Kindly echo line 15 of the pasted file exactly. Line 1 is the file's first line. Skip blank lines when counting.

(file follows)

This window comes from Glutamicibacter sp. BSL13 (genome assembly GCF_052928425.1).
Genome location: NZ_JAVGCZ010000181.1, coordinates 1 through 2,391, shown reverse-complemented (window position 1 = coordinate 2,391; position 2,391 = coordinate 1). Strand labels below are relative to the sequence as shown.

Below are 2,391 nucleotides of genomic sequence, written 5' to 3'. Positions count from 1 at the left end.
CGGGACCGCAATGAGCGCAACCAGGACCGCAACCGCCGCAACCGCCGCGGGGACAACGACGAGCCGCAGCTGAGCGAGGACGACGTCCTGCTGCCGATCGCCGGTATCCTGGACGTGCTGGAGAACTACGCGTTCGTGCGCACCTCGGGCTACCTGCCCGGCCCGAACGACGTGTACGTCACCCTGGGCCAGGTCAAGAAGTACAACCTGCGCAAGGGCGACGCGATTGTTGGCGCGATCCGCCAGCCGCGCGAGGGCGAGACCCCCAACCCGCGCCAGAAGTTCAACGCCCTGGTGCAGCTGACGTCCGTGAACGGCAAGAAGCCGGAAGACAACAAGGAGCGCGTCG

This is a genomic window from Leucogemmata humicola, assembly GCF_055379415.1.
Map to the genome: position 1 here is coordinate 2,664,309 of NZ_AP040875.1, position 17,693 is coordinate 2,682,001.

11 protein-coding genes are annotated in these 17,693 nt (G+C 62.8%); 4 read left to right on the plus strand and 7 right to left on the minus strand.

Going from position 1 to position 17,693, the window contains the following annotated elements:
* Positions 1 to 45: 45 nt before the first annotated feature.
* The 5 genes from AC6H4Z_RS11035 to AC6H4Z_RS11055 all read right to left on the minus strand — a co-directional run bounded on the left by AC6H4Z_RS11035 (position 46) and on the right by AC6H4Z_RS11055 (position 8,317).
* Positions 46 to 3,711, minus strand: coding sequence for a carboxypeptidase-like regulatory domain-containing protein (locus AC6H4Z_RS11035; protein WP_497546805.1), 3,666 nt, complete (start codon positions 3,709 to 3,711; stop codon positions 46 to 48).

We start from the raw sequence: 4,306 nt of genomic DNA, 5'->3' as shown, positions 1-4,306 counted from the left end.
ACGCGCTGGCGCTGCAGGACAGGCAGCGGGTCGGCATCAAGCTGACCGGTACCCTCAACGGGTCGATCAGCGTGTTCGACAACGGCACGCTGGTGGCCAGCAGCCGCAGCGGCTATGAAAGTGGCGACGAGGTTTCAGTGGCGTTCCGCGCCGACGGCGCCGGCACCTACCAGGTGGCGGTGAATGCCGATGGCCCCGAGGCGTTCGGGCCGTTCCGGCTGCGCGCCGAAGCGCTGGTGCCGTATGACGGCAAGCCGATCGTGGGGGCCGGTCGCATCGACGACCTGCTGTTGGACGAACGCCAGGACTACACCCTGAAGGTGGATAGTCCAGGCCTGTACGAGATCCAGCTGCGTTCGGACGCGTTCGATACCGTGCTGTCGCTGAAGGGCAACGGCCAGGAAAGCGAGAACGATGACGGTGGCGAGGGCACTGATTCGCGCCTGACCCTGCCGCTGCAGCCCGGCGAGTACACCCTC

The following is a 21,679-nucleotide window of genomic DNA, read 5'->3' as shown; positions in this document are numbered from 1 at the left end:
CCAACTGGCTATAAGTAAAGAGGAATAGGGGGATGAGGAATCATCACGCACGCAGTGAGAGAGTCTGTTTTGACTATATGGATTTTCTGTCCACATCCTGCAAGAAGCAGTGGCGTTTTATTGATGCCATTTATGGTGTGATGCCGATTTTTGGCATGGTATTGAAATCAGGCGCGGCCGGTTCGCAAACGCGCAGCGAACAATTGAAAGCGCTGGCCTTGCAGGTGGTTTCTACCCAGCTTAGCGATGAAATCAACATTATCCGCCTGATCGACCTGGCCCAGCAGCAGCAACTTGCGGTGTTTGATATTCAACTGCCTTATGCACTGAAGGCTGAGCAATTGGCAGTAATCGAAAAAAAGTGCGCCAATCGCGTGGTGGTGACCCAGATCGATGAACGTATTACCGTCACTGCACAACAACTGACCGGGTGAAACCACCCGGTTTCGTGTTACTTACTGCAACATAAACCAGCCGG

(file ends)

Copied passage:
CCAACTGGCTATAAGTAAAGAGGAATAGGGGGATGAGGAATCATCACGCACGCAGTGAGAGAGTCTGTTTTGACTATATGGATTTTCTGTCCACATCCTGCAAGAAGCAGTGGCGTTTTATTGATGCCATTTATGGTGTGATGCCGATTTTTGGCATGGTATTGAAATCAGGCGCGGCCGGTTCGCAAACGCGCAGCGAACAATTGAAAGCGCTGGCCTTGCAGGTGGTTTCTACCCAGCTTAGCGATGAAATCAACATTATCCGCCTGATCGACCTGGCCCAGCAGCAGCAACTTGCGGTGTTTGATATTCAACTGCCTTATGCACTGAAGGCTGAGCAATTGGCAGTAATCGAAAAAAAGTGCGCCAATCGCGTGGTGGTGACCCAGATCGATGAACGTATTACCGTCACTGCACAACAACTGACCGGGTGAAACCACCCGGTTTCGTGTTACTTACTGCAACATAAACCAGCCGG